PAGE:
/ 8 January 2010

British convoy denied entry into Gaza

Egyptian security forces clashed on Wednesday January 6 with a pro-Palestinian convoy led by George Galloway, a British member of parliament, as it tried to deliver aid supplies to the Gaza Strip.

The convoy of 198 trucks and more than 500 supporters left London a month ago, hoping to enter Gaza despite the Israeli economic blockade. Egypt has tried to curb a wave of pro-Palestinian demonstrations in the past month after hundreds of foreigners tried to reach the Gaza border to mark the one-year anniversary of Israel’s war in Gaza.

Several protesters and police officers were injured after clashes early on Wednesday. Reuters reported that Egyptian police threw stones at the crowd and arrested seven demonstrators, while some members of the convoy held four police officers.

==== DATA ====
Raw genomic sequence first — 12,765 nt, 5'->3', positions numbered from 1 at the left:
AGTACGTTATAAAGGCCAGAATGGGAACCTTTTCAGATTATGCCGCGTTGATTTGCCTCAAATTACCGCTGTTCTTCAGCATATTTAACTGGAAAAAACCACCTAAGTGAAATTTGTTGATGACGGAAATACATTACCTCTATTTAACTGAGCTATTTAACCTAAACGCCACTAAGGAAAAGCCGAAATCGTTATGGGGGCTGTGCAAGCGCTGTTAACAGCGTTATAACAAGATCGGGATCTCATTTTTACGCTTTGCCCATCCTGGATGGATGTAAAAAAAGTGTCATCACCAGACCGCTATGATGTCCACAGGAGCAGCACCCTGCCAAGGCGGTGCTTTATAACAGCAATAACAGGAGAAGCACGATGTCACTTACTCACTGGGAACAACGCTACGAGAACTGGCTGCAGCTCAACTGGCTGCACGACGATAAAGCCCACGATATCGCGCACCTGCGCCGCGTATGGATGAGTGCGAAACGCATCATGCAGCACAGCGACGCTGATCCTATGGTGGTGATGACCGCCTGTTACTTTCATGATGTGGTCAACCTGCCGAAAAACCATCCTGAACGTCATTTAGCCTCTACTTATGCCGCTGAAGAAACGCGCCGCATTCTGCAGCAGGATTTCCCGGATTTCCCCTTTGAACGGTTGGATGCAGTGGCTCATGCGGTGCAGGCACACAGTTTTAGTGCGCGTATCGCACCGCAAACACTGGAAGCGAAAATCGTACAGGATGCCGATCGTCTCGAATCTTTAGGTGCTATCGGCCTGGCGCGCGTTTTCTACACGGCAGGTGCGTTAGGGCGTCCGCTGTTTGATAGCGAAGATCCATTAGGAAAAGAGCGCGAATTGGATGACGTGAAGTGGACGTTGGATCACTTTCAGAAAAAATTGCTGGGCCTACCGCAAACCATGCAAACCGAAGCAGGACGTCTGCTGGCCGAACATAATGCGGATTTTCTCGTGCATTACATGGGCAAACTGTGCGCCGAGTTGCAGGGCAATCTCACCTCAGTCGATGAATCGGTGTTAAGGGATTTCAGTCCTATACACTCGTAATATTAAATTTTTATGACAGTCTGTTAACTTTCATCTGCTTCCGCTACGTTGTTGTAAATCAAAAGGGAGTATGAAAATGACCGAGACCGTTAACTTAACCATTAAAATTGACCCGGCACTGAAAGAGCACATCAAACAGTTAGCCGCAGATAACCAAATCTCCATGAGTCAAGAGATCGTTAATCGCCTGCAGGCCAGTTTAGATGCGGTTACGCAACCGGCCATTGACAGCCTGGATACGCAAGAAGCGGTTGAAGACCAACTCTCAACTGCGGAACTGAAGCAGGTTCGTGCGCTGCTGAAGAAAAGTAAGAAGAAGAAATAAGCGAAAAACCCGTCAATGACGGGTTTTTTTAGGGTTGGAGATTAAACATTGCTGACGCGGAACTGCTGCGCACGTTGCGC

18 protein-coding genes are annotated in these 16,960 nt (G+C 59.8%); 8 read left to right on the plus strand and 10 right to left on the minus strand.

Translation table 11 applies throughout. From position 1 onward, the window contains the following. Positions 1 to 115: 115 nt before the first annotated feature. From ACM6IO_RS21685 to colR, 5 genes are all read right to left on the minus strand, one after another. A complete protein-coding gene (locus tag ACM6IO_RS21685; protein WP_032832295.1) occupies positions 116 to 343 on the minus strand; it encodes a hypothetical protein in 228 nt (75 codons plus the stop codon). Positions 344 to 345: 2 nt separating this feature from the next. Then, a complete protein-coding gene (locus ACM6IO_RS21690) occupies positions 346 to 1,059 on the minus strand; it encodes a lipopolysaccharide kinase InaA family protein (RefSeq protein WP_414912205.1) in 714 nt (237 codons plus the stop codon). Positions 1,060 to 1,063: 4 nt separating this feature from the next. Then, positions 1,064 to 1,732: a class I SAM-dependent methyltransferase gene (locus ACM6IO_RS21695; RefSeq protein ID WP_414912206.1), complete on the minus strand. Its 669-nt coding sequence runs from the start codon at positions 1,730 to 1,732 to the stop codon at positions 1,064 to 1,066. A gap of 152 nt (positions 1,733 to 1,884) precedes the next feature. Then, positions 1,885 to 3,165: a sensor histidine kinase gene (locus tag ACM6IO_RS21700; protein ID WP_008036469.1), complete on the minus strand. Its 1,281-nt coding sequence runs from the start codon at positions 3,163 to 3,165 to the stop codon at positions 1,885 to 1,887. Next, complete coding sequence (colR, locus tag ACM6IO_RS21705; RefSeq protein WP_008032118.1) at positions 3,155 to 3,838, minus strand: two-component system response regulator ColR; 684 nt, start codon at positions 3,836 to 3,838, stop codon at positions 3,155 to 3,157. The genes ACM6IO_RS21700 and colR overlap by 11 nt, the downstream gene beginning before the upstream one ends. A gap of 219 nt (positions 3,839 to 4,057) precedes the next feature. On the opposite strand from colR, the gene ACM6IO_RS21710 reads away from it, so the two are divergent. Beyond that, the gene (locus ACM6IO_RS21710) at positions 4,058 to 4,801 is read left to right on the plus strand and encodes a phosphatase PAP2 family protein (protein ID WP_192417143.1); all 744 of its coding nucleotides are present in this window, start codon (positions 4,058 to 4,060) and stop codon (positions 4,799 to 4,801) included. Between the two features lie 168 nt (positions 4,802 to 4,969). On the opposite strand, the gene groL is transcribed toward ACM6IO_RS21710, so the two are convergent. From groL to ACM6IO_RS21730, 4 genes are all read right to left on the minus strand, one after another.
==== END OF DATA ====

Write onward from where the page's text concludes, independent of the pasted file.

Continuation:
Israel’s strict blockade of Gaza, which has been in place for more than two years, prevents all exports and limits imports to a few humanitarian items. The policy has grown ever tighter since Hamas, the Palestinian Islamist movement, won parliamentary elections in early 2006 and then seized full security control of Gaza a year later. Israel now regards the strip, home to 1,5-million Palestinians, as a “hostile entity”.

Egypt, too, has kept its one border crossing with Gaza, at Rafah, largely closed. Egyptian officials told the convoy some of their trucks could not pass through Rafah, but had to enter southern Israel and then pass through an Israeli-controlled crossing into Gaza. There was no guarantee that the trucks would be allowed to enter the strip.

Galloway said that was unacceptable. “We refused this,” he said. “It is completely unconscionable that 25% of our convoy should go to Israel and never arrive in Gaza. Because nothing that ever goes to Israel ever arrives in Gaza.” —